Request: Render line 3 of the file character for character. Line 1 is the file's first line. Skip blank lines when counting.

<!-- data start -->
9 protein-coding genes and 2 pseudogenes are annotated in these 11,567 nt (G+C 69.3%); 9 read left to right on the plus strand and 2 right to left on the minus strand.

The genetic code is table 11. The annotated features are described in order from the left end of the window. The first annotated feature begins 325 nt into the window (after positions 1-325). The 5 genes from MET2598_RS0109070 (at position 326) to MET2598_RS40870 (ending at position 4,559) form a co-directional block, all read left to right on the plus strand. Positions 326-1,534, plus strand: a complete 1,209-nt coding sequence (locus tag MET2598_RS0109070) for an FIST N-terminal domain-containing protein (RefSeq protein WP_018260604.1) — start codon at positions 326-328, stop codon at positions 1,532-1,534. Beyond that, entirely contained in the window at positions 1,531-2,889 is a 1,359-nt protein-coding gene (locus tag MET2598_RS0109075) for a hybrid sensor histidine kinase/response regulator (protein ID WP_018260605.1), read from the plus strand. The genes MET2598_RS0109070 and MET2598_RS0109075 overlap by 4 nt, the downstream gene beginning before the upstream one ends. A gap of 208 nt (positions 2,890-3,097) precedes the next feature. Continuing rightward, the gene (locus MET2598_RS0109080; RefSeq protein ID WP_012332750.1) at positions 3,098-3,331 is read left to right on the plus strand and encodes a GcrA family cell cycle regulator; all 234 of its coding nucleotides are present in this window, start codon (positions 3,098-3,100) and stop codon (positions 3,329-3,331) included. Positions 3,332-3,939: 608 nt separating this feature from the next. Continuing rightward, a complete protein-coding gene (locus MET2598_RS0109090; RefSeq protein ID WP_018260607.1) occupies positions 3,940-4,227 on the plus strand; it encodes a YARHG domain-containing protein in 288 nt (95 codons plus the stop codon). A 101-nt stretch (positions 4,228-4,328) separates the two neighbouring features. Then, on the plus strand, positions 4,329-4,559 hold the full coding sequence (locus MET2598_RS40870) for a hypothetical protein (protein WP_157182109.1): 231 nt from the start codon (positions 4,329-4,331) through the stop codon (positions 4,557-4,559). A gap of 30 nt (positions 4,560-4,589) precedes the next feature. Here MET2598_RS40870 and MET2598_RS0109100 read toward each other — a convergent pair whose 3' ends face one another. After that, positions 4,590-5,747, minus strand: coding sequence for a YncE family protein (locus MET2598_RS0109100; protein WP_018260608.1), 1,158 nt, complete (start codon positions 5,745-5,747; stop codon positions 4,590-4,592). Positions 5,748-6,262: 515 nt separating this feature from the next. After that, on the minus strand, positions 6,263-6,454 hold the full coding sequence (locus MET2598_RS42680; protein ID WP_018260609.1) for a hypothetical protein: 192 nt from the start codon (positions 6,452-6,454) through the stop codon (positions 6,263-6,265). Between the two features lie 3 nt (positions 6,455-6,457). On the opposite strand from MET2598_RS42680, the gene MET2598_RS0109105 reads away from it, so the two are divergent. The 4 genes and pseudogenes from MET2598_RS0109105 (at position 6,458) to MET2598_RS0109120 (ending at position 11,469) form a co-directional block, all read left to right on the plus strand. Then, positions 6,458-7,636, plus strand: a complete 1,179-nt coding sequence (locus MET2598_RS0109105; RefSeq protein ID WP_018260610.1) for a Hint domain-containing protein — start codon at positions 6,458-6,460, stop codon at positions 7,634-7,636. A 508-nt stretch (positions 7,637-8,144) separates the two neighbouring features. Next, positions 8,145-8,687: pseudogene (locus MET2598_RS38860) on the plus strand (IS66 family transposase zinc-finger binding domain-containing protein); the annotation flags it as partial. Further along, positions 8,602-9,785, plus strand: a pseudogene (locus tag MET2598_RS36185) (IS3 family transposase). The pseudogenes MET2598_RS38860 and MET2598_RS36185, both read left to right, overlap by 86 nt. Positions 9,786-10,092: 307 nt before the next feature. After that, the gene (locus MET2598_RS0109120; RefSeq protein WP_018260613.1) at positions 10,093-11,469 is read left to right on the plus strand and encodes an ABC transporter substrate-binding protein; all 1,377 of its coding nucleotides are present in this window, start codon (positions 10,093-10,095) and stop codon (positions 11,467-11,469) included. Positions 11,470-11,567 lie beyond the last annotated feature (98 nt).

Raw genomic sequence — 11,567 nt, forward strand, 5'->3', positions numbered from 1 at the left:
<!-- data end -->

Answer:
Raw genomic sequence — 11,567 nt, forward strand, 5'->3', positions numbered from 1 at the left: